A three-year-old video in which a young Chinese boy appears to demonstrate night vision is making the rounds once again, with news sources wondering if the boy really has mutant night vision or freaky alien powers. Yeah...this shouldn't take long.
We had a little fun with this story when it first hit back in February 2009, but now the newsreel itself has emerged. The video up top has about 2.5 million views on YouTube, and its extremely reasonable and well-supported title - "Alien Hybrid Or Starchild Discovered In China? 2012" - gives a pretty good sense of the sort of over-the-top reactions stories like this can provoke. So, in the interest of presenting the "Not Alien Hybrid Nor Starchild" side of the story - what is going on here?
The video makes two key claims: that the boy's eyes shine in the dark like a cat's, and that he can see well in near total darkness. Of course, the video actually fails pretty spectacularly to back up that first point - they spend about ten seconds of the video in a dark room pointing a flashlight at his eyes, and there's no sign at all of any shine. This isn't an effect a camera should have any trouble picking up - the shininess is simply the result of a thin layer of cells called the tapetum lucidum, which is found in nocturnal animals like cats and will reflect back the light that hits it.
Indeed, for him to have cat-like eyes or night vision in any real sense, the boy would have to have a tapetum lucidum, and that's sort of mutation is pretty much completely impossible in a single generation. The good folks at Life's Little Mysteries have a thorough debunking of this story, including this explanation from James Reynolds, a pediatric ophthalmologist at SUNY Buffalo:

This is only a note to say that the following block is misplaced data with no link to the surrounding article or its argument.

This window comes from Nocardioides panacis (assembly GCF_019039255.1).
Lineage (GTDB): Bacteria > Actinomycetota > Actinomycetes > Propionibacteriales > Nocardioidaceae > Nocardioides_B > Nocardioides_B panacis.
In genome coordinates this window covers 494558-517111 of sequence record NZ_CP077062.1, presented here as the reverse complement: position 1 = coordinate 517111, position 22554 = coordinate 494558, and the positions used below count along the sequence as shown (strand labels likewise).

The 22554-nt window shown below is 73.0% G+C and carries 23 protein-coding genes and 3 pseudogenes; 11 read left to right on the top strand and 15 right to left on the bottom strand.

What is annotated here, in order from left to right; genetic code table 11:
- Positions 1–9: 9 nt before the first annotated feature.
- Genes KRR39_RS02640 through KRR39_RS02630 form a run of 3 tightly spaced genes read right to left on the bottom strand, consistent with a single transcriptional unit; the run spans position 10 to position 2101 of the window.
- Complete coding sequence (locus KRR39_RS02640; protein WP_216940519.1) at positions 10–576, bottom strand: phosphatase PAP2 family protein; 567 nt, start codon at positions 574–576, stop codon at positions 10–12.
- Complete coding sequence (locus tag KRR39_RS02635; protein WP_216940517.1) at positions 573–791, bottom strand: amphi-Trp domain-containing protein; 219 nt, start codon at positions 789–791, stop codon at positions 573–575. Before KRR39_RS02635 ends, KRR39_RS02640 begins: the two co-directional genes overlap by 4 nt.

Furthermore, there is no single genetic mutation that could produce a fully formed and functioning tapetum lucidum, Reynolds explained; such an ability would require multiple mutations, which wouldn't occur all at once. Evolution happens incrementally, he said, not by leaps and bounds. "Evolutionarily, mutations can result in differences that allow for new environmental niche exploitation. But such mutations are modified over long periods. A functional tapetum in a human would be just as absurd as a human born with wings. It can't happen."
Assuming the whole thing isn't just a hoax - and there's no reason to rule out that possibility - then the child's apparent night vision can be explained fairly easily. He might have an unusually high concentration of rods in his retinas, which would enable him to see well in the dark. He might have a mild form of ocular albinism, which would explain the unusual blue color of his eyes and also account for his difficulties in bright light. As a bonus, that condition would actually give his eyes a slight reflective sheen, which with a little imagination could easily be built up into shining cat eyes.
For more, check out Life's Little Mysteries.